Queensland Flood 2011
Due to the flooding in Queensland in January 2011, the Relative Standard Errors (RSE) for January 2011 vary across labour market regions and are higher than normal in some. The RSEs for the Darling Downs-South West and Ipswich City labour market regions are approximately 50% higher, while the RSEs for the Brisbane City Inner Ring labour market region increased by approximately 25%. The Brisbane City Outer Ring, West Moreton and Mackay-Fitzroy-Central West labour market regions have RSEs approximately 10% higher. All other labour market regions have minimal differences. From February 2011, the data returns to normal. Refer to the article Impact of the floods on the Labour Force Survey in the January 2011 issue of Labour Force, Australia, (cat. no. 6202.0) for more information.
Note, the labour market regions above are referenced under the old Australian Standard Geographical Classification (ASGC). The data in this data cube is published under the Australian Statistical Geography Standard (ASGS).
Labour force sample post 2011 Census
The labour force sample selected after the 2011 Census was phased-in over four months from May to August 2013. See the article titled "New Labour Force Sample Design" in the May 2013 issue of Labour Force, Australia (cat. no. 6202.0) for more information. During phase in of the new sample, standard errors associated with key labour force data are expected to increase by approximately 10% at a national level, however increased standard errors and variability in the estimates may be more evident in detailed regional data during this time.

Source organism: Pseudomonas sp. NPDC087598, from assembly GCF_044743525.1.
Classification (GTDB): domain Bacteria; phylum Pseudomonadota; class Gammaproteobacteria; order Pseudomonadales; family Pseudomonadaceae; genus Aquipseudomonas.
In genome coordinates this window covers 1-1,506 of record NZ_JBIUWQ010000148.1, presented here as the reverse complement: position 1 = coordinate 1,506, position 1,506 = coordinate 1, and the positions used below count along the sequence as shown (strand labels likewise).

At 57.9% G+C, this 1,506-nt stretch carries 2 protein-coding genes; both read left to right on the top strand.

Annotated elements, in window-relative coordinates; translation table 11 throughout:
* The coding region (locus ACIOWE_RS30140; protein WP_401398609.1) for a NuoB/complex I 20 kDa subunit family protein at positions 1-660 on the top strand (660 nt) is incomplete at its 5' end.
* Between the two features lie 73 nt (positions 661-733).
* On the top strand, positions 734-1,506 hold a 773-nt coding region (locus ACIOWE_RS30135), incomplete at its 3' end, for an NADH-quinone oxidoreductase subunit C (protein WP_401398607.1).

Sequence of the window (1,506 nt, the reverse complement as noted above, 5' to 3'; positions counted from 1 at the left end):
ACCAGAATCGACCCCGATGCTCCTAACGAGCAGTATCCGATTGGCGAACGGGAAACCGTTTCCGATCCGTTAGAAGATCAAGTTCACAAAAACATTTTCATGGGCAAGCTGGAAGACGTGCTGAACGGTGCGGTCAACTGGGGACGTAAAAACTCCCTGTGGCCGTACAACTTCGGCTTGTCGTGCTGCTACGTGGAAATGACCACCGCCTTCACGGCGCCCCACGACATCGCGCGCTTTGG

Townsville Flood 2019 (Spreadsheets Table 02, Table 16, Table 16b, Table 16c)
Flooding in Townsville in February 2019 resulted in a major disruption to the operation of the Labour Force Survey. As a result, there was a very low sample of responding households in the region in February.
Given the severity of these disruptions, and to ensure that this loss of sample did not affect data for Australia and Queensland, the ABS imputed sample for Townsville for February 2019. The imputation drew upon previous information that had recently been collected from people in Townsville. The imputation may have resulted in a slight overestimation of hours worked in Queensland in February 2019, given hours worked in Townsville may have been lower during the floods.
Following the collection of March 2019 data from Townsville, the February data was re-assessed and has not been revised. The ABS will review the data again in February 2020.
Users of the matched sample analysis should also exercise some caution when looking at Queensland data between January, February and March, given the effect of the imputation for Townsville.
During 2018, the ABS estimated that employed people in Townsville accounted for around 1 per cent of all employed people in Australia, around 4 per cent of employed people in Queensland, and around 9 per cent of employed people in the regions in Queensland outside of Brisbane.